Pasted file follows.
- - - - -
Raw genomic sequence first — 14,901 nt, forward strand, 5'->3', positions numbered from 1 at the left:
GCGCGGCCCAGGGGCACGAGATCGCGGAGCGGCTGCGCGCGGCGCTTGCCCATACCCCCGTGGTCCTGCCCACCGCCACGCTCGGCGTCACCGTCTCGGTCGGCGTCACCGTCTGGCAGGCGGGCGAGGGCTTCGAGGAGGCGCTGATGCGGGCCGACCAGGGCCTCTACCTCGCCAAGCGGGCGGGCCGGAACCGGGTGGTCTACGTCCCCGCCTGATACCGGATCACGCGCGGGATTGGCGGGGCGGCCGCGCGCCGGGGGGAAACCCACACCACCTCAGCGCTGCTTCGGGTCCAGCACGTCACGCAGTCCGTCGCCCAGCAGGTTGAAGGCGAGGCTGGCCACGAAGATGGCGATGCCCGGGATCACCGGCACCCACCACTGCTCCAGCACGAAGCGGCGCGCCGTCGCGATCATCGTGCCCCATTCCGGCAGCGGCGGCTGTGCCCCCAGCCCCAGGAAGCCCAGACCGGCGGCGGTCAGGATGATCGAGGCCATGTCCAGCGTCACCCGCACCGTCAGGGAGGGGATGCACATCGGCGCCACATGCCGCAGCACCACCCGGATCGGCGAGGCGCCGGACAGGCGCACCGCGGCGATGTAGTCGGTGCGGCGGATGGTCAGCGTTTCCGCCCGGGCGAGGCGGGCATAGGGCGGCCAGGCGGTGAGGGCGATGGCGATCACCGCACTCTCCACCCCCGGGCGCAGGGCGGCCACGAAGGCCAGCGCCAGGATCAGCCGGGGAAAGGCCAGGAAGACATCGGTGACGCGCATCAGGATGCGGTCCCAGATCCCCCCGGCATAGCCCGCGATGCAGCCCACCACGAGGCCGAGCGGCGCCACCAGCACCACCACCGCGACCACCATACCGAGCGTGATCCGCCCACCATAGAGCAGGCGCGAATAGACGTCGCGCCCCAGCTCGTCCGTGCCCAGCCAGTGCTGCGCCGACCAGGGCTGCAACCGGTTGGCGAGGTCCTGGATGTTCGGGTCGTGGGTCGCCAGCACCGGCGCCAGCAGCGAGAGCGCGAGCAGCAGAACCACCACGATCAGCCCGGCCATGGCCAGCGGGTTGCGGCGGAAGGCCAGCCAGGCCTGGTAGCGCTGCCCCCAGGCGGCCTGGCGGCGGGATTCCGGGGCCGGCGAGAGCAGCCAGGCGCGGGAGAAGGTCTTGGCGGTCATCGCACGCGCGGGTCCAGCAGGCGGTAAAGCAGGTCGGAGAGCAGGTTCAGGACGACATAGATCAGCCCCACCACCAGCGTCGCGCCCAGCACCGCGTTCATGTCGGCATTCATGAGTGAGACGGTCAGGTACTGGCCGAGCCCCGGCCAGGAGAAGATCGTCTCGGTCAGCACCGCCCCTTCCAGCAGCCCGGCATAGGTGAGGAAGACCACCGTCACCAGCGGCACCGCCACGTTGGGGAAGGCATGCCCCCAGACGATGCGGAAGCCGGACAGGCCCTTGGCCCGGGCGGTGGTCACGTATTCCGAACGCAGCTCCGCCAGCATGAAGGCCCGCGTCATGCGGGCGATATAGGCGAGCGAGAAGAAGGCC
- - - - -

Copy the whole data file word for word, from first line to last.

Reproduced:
Raw genomic sequence first — 14,901 nt, forward strand, 5'->3', positions numbered from 1 at the left:
GCGCGGCCCAGGGGCACGAGATCGCGGAGCGGCTGCGCGCGGCGCTTGCCCATACCCCCGTGGTCCTGCCCACCGCCACGCTCGGCGTCACCGTCTCGGTCGGCGTCACCGTCTGGCAGGCGGGCGAGGGCTTCGAGGAGGCGCTGATGCGGGCCGACCAGGGCCTCTACCTCGCCAAGCGGGCGGGCCGGAACCGGGTGGTCTACGTCCCCGCCTGATACCGGATCACGCGCGGGATTGGCGGGGCGGCCGCGCGCCGGGGGGAAACCCACACCACCTCAGCGCTGCTTCGGGTCCAGCACGTCACGCAGTCCGTCGCCCAGCAGGTTGAAGGCGAGGCTGGCCACGAAGATGGCGATGCCCGGGATCACCGGCACCCACCACTGCTCCAGCACGAAGCGGCGCGCCGTCGCGATCATCGTGCCCCATTCCGGCAGCGGCGGCTGTGCCCCCAGCCCCAGGAAGCCCAGACCGGCGGCGGTCAGGATGATCGAGGCCATGTCCAGCGTCACCCGCACCGTCAGGGAGGGGATGCACATCGGCGCCACATGCCGCAGCACCACCCGGATCGGCGAGGCGCCGGACAGGCGCACCGCGGCGATGTAGTCGGTGCGGCGGATGGTCAGCGTTTCCGCCCGGGCGAGGCGGGCATAGGGCGGCCAGGCGGTGAGGGCGATGGCGATCACCGCACTCTCCACCCCCGGGCGCAGGGCGGCCACGAAGGCCAGCGCCAGGATCAGCCGGGGAAAGGCCAGGAAGACATCGGTGACGCGCATCAGGATGCGGTCCCAGATCCCCCCGGCATAGCCCGCGATGCAGCCCACCACGAGGCCGAGCGGCGCCACCAGCACCACCACCGCGACCACCATACCGAGCGTGATCCGCCCACCATAGAGCAGGCGCGAATAGACGTCGCGCCCCAGCTCGTCCGTGCCCAGCCAGTGCTGCGCCGACCAGGGCTGCAACCGGTTGGCGAGGTCCTGGATGTTCGGGTCGTGGGTCGCCAGCACCGGCGCCAGCAGCGAGAGCGCGAGCAGCAGAACCACCACGATCAGCCCGGCCATGGCCAGCGGGTTGCGGCGGAAGGCCAGCCAGGCCTGGTAGCGCTGCCCCCAGGCGGCCTGGCGGCGGGATTCCGGGGCCGGCGAGAGCAGCCAGGCGCGGGAGAAGGTCTTGGCGGTCATCGCACGCGCGGGTCCAGCAGGCGGTAAAGCAGGTCGGAGAGCAGGTTCAGGACGACATAGATCAGCCCCACCACCAGCGTCGCGCCCAGCACCGCGTTCATGTCGGCATTCATGAGTGAGACGGTCAGGTACTGGCCGAGCCCCGGCCAGGAGAAGATCGTCTCGGTCAGCACCGCCCCTTCCAGCAGCCCGGCATAGGTGAGGAAGACCACCGTCACCAGCGGCACCGCCACGTTGGGGAAGGCATGCCCCCAGACGATGCGGAAGCCGGACAGGCCCTTGGCCCGGGCGGTGGTCACGTATTCCGAACGCAGCTCCGCCAGCATGAAGGCCCGCGTCATGCGGGCGATATAGGCGAGCGAGAAGAAGGCC